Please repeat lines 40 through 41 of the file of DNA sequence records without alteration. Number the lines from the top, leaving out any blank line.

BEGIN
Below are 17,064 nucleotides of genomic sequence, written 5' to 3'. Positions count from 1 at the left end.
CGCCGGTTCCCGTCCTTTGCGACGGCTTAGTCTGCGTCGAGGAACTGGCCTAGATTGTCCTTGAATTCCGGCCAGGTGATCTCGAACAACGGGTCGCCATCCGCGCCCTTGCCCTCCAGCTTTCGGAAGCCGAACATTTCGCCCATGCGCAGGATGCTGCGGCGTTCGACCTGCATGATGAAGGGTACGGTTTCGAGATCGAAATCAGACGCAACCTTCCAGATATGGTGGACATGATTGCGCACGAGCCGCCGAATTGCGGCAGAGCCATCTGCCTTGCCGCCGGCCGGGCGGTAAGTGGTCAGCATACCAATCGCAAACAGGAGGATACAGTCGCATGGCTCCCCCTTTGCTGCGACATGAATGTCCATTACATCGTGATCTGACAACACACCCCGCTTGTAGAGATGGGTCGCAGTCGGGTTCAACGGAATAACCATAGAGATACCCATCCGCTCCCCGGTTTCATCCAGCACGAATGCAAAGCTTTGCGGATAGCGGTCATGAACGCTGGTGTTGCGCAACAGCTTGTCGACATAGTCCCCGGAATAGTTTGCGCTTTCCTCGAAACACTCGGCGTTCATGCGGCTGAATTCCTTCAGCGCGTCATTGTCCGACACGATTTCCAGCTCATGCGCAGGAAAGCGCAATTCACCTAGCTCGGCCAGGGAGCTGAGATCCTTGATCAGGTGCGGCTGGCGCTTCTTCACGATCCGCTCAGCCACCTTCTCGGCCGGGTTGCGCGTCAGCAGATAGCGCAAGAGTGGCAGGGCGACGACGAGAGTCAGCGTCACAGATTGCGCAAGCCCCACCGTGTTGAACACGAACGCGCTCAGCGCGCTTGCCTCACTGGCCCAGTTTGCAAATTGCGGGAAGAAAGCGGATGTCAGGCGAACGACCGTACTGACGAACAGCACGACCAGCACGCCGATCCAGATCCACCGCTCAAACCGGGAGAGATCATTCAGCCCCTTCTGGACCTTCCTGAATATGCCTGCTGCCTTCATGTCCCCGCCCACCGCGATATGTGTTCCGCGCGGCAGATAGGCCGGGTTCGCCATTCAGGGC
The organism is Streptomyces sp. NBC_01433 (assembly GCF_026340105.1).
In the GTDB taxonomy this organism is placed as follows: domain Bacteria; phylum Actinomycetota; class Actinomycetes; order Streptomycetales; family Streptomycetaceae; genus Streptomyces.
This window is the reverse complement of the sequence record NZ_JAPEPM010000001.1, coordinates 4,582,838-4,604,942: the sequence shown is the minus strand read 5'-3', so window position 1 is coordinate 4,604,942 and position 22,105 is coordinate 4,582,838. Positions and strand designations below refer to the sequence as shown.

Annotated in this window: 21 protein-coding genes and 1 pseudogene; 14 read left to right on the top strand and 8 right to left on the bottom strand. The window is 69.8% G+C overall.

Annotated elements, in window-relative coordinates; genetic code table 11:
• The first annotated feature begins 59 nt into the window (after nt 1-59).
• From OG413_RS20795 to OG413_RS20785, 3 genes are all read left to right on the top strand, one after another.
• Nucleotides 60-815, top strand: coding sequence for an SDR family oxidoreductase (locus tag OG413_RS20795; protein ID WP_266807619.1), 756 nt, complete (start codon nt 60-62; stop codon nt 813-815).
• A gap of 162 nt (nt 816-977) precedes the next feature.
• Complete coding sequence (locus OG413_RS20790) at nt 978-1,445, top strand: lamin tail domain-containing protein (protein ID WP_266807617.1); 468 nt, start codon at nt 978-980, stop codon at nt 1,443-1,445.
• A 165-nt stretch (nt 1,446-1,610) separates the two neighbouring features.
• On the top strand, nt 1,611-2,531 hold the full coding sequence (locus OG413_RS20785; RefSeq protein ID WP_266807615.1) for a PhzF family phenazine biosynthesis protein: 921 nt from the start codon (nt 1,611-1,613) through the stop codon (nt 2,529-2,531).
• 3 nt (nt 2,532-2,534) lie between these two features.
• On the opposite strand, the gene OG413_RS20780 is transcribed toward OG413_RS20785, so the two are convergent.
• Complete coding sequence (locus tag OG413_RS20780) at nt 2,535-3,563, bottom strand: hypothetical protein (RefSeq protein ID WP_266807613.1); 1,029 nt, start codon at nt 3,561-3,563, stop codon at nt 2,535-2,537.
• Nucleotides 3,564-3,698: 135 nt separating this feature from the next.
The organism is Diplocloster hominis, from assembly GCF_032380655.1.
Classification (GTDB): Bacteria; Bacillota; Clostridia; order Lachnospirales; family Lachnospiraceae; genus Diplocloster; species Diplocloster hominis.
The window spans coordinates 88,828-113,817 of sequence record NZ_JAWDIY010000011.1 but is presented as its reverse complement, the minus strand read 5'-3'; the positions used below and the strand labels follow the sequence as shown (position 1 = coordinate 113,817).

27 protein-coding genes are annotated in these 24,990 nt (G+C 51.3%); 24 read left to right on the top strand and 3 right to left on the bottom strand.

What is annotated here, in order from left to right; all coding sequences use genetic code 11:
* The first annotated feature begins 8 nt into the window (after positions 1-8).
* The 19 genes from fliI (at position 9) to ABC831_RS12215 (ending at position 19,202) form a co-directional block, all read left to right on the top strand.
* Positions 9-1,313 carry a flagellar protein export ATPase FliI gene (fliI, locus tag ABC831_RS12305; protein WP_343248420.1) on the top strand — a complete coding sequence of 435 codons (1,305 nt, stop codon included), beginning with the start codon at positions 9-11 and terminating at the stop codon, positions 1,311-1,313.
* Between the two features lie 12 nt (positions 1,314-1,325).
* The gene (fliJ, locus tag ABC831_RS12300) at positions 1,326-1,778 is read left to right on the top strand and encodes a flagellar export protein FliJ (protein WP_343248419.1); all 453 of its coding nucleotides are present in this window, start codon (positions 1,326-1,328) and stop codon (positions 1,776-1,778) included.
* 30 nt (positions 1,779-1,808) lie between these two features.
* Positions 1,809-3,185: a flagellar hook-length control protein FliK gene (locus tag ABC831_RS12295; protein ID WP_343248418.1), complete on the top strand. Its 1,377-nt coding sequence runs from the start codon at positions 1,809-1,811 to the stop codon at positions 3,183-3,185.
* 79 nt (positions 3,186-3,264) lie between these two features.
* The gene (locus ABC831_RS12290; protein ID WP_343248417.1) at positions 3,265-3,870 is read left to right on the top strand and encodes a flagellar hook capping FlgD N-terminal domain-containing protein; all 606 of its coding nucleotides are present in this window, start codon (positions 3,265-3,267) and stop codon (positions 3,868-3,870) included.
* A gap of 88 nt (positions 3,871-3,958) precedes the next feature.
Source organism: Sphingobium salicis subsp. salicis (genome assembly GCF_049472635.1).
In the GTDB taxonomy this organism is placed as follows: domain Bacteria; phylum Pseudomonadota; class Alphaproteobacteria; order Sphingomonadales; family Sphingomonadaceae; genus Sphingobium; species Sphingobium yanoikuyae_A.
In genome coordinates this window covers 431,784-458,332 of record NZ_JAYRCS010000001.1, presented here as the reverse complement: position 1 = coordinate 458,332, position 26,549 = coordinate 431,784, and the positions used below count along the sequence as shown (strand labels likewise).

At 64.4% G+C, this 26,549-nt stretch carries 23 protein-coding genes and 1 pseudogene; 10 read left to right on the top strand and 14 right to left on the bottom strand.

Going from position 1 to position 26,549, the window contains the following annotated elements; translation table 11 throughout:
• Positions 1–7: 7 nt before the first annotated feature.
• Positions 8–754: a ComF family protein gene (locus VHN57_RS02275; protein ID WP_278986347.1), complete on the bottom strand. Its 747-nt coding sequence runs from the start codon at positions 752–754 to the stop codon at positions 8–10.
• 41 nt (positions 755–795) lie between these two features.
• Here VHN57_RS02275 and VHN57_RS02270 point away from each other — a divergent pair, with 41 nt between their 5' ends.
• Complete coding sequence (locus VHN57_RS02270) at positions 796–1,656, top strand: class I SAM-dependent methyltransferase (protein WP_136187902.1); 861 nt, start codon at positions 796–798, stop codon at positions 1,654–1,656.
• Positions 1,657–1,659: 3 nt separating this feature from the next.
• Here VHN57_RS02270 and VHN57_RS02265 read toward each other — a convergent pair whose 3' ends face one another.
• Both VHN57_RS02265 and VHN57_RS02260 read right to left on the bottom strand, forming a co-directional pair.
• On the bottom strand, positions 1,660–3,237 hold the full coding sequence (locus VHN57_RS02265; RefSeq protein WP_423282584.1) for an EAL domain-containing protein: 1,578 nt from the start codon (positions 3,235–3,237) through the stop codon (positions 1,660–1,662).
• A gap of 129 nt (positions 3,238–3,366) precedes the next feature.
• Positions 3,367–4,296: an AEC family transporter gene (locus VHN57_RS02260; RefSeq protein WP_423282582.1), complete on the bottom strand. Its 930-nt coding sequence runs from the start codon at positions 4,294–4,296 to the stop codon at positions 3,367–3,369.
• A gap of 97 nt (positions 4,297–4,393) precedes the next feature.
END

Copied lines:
• Positions 8–754: a ComF family protein gene (locus VHN57_RS02275; protein ID WP_278986347.1), complete on the bottom strand. Its 747-nt coding sequence runs from the start codon at positions 752–754 to the stop codon at positions 8–10.
• 41 nt (positions 755–795) lie between these two features.